Donald Trump announced Tuesday night that he will meet Wednesday with the President of Mexico just hours before he is set to deliver a speech focused on immigration policy.
“I have accepted the invitation of President Enrique Pena Nieto, of Mexico, and look very much forward to meeting him tomorrow,” Trump tweeted as reports swirled that Trump was mulling a last-minute trip to Mexico.
A source familiar with the plans told CNN earlier Tuesday evening that Trump was weighing a trip to Mexico to meet with Peña Nieto on Wednesday.
The office of the Mexican President confirmed in a tweet late Tuesday night that Trump had accepted Peña Nieto’s invitation and that the two will meet privately on Wednesday.
A meeting between Trump and Peña Nieto would be extraordinary, given Trump’s continued pledges to build a wall on the border with Mexico and make Mexico pay for it. Trump has also stoked fierce criticism in Mexico and in the Hispanic community at large for his at-times inflammatory rhetoric in discussing illegal immigration.
The source familiar with the situation said the Trump campaign is considering the offer and will decide late Tuesday whether to travel to Mexico.
The Washington Post first reported the news earlier Tuesday evening.
The potential visit follows months of warring words between Trump and Mexico’s leaders, including when Peña Nieto compared Trump to brutal dictators Adolf Hitler and Benito Mussolini.
Trump in the early months of his campaign also leveled unfounded accusations that the Mexican government was intentionally sending its unwanted citizens across the border and into the United States
But both Trump and Nieto have publicly expressed a willingness in recent weeks to meet with one another.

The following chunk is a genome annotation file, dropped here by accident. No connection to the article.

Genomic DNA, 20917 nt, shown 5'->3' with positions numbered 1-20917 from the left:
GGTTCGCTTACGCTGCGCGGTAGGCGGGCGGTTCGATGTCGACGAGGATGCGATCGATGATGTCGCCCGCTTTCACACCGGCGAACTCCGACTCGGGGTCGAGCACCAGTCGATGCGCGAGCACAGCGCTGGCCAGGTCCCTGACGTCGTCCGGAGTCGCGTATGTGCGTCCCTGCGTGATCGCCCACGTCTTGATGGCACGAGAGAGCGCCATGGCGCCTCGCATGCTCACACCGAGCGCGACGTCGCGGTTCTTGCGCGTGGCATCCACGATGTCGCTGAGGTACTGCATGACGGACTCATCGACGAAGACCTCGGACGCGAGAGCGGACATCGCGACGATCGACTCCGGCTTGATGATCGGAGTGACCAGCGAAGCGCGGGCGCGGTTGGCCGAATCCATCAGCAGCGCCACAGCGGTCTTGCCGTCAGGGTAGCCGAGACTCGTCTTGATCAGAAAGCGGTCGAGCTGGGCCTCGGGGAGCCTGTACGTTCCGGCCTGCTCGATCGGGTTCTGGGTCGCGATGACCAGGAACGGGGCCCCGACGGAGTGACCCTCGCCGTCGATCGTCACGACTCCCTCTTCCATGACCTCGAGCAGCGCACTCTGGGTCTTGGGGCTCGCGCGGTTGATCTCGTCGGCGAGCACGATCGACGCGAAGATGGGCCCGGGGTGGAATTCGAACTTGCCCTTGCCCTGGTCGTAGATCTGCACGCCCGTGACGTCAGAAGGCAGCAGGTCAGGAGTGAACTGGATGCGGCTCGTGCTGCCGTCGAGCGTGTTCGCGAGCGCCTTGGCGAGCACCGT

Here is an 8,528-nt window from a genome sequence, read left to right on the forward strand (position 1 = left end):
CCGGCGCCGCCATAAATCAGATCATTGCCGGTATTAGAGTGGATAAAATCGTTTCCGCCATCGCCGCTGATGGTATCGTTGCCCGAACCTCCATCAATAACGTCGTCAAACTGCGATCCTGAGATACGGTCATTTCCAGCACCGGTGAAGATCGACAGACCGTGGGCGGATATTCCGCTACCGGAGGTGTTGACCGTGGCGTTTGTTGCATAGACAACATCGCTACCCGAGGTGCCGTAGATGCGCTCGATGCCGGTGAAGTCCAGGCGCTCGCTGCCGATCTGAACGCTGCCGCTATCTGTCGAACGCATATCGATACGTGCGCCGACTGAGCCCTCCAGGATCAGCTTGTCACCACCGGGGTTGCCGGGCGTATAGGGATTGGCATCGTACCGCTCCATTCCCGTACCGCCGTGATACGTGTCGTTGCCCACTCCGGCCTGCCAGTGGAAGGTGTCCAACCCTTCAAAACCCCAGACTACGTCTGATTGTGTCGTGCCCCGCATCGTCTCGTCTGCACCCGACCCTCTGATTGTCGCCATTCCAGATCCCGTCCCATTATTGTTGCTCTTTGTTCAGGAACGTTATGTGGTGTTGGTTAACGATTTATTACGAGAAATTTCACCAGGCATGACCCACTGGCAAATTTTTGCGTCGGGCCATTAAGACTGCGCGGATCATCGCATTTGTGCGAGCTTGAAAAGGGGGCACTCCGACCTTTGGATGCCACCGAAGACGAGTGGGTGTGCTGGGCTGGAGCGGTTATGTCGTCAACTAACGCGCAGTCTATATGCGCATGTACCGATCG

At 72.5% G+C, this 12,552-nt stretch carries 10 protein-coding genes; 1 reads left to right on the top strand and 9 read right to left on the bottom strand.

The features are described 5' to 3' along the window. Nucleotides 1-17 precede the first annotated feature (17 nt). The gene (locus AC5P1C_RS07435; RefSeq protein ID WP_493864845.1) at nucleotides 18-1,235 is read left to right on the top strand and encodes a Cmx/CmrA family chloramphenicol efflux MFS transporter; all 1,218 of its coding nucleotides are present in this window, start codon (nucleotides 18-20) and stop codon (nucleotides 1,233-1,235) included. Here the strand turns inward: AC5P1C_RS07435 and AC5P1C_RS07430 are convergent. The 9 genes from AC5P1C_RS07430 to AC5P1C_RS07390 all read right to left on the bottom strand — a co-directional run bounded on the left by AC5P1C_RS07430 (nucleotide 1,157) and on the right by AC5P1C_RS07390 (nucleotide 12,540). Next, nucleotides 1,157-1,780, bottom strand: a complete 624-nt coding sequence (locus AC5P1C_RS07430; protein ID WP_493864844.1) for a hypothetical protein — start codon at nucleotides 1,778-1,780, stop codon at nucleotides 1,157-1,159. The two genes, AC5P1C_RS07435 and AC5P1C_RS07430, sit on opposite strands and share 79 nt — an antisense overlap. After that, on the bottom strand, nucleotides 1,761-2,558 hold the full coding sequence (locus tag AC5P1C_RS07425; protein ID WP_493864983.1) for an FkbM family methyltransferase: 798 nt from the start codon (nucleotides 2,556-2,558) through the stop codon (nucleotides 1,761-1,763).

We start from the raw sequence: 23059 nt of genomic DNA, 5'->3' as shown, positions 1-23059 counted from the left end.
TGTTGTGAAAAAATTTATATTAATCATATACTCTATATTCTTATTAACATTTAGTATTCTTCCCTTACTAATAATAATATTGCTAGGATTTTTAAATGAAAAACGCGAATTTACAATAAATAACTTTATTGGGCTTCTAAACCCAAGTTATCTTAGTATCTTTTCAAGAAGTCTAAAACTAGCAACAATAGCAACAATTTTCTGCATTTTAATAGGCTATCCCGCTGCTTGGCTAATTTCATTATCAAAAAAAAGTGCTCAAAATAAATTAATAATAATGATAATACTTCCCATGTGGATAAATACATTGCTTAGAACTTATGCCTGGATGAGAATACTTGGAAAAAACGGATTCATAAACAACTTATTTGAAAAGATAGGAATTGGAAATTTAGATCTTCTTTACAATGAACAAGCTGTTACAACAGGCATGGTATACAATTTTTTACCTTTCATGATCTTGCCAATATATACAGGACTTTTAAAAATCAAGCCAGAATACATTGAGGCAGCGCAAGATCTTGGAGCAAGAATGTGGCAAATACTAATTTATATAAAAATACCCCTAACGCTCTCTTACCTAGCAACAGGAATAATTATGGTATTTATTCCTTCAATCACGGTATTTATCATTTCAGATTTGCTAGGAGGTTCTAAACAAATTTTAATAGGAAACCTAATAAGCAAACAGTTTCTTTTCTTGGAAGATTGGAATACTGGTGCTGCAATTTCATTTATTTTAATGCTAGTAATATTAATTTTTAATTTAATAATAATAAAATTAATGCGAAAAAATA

“Mrs. Hillary Clinton and Mr. Donald Trump, I would like to express to both of them my greatest respect, my deepest respect. And from right now, I propose going into a frank, open dialogue with whomever is elected,” Nieto said in July during a joint news conference with President Barack Obama at the White House.
Criminals and ‘rapists’
But if Trump and Peña Nieto were to meet, they would have their differences to discuss.
Trump launched his presidential campaign last summer in controversy by characterizing undocumented Mexican immigrants as criminals and “rapists” and accused the Mexican government of “sending people that have lots of problems” into the US.
“When Mexico sends its people, they’re not sending their best. They’re not sending you. They’re not sending you. They’re sending people that have lots of problems, and they’re bringing those problems with us. They’re bringing drugs. They’re bringing crime. They’re rapists. And some, I assume, are good people,” he said.
And Peña Nieto has repeatedly asserted that his country will not pay for the border wall Trump plans to build on the border between their two countries.
And in a March interview, Peña Nieto compared Trump’s “strident rhetoric” to Hitler and Mussolini’s.
“That’s how Mussolini got in, that’s how Hitler got in. They took advantage of a situation, a problem perhaps,” the Mexican president said, according to Reuters.
Peña Nieto explained those comments during a news conference in June.
“Hitler, Mussolini, we all know the result,” he said, according to Reuters. “It was only a call for reflection and for recognition, so that we bear in mind what we have achieved and the great deal still to achieve.”
Peña Nieto added that the world is at times “presented with political actors and political leaders who assume populist and demagogic positions.”
While Trump has wavered in the last week on whether he will seek to deport all the undocumented immigrants living in the US back to their countries, he has stuck by his pledge to build a wall on the border with Mexico and make the country pay for it.
Trump has previously said he would pay for the wall by leveraging Mexico’s economic gains through its trade with the US. He has also threatened to withhold remittance payments immigrants in the US send to relatives in Mexico and increasing fees for Mexican visa applicants.